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Care substandard at 39% of maternity units in England, NHS watchdog finds

Two out of five maternity units in England are providing substandard care to mothers and babies, the NHS watchdog has warned.

“The quality of maternity care is not good enough,” the Care Quality Commission (CQC) said in its annual assessment of how health and social care services are performing.

It published new figures showing it rated 39% of maternity units it inspected in the year to 31 July to “require improvement” or be “inadequate” – the highest proportion on record.

Ian Trenholm, the CQC’s chief executive, said maternity services were deteriorating, substandard care was unacceptably common and failings were “systemic” across the NHS.

Its latest state of care report said: “Our ratings as of 31 July 2022 show that the quality of maternity services is getting worse, with 6% of NHS services (nine out of 139) now rated as inadequate and 32% (45 services) rated as require improvement.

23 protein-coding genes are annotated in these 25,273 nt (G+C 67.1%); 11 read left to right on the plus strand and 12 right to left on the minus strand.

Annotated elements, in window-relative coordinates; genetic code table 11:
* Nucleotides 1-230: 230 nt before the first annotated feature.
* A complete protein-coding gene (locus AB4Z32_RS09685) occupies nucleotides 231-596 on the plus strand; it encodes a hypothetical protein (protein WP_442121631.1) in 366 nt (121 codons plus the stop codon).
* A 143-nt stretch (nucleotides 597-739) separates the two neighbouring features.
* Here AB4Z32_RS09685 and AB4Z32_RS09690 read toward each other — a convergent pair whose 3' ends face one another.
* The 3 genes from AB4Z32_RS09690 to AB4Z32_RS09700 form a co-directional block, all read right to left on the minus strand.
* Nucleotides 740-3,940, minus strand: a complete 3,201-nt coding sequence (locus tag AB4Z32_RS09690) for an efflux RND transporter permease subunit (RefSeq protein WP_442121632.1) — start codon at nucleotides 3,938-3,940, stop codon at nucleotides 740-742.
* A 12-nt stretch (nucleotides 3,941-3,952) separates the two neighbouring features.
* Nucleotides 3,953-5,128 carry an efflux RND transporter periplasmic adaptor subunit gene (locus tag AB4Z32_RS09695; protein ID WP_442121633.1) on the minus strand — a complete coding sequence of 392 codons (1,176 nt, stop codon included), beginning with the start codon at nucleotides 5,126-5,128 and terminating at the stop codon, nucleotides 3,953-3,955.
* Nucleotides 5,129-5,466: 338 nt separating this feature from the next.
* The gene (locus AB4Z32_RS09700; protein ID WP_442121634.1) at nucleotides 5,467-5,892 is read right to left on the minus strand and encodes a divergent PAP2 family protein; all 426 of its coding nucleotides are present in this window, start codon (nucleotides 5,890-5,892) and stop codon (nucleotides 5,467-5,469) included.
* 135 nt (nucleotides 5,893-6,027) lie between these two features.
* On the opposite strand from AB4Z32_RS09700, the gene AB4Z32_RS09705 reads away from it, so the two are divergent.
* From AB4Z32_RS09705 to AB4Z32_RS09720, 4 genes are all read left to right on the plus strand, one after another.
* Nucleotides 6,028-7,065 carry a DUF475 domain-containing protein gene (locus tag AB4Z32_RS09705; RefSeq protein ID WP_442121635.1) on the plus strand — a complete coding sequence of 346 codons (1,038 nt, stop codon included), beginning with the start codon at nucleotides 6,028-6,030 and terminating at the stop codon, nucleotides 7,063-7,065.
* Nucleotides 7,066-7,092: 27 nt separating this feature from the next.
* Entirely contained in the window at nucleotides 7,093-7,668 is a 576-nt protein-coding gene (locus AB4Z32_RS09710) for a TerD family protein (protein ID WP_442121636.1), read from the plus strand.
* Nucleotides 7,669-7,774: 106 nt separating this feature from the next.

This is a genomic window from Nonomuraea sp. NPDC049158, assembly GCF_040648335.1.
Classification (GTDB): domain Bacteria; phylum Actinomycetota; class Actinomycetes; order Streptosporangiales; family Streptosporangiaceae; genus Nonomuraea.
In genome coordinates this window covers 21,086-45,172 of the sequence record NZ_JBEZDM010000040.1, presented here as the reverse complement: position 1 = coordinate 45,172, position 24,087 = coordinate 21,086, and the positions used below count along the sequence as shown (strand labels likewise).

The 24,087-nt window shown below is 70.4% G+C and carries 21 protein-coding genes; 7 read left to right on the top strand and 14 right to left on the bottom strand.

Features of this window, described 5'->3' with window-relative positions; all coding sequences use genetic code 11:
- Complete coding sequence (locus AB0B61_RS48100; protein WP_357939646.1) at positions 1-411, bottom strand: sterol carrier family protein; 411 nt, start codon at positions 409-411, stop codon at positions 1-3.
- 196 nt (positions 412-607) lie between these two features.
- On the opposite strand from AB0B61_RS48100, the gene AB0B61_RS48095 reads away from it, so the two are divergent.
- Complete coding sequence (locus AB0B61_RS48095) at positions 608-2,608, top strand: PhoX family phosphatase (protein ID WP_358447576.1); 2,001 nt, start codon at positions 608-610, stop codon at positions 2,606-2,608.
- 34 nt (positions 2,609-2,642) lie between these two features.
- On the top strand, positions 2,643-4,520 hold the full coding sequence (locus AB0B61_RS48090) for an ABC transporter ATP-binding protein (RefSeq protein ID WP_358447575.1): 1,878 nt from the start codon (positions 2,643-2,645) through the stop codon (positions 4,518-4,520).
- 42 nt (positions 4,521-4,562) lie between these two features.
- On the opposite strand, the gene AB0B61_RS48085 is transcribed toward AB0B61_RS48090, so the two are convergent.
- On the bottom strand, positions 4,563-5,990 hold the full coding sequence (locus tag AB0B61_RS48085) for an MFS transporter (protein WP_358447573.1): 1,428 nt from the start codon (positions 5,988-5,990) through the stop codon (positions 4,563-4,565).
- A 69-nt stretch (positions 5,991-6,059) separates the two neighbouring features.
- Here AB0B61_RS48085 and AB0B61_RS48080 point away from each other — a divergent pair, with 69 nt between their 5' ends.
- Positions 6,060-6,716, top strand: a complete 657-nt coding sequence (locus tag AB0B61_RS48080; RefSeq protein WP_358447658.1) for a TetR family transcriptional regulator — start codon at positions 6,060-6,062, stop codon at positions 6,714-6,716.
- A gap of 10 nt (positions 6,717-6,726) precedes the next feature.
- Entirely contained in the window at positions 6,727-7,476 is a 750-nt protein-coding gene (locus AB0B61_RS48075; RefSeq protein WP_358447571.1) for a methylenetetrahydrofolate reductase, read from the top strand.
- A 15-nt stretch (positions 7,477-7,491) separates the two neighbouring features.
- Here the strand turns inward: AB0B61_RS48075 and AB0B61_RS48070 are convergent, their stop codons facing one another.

“This means that the care in almost two out of every five maternity units is not good enough.”

The report said: “The findings of recent reviews and reports … show the same concerns emerging again and again. The quality of staff training, poor working relationships between obstetric and midwifery teams and a lack of robust risk assessment all continue to affect the safety of maternity services. These issues pose a barrier to good care.”

Staff not listening to women during pregnancy and childbirth is a recurring problem, Trenholm said. Their concerns “are not being heard” by midwives and obstetricians “in the way that they should”.

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Source: The Guardian, 21 October 2022


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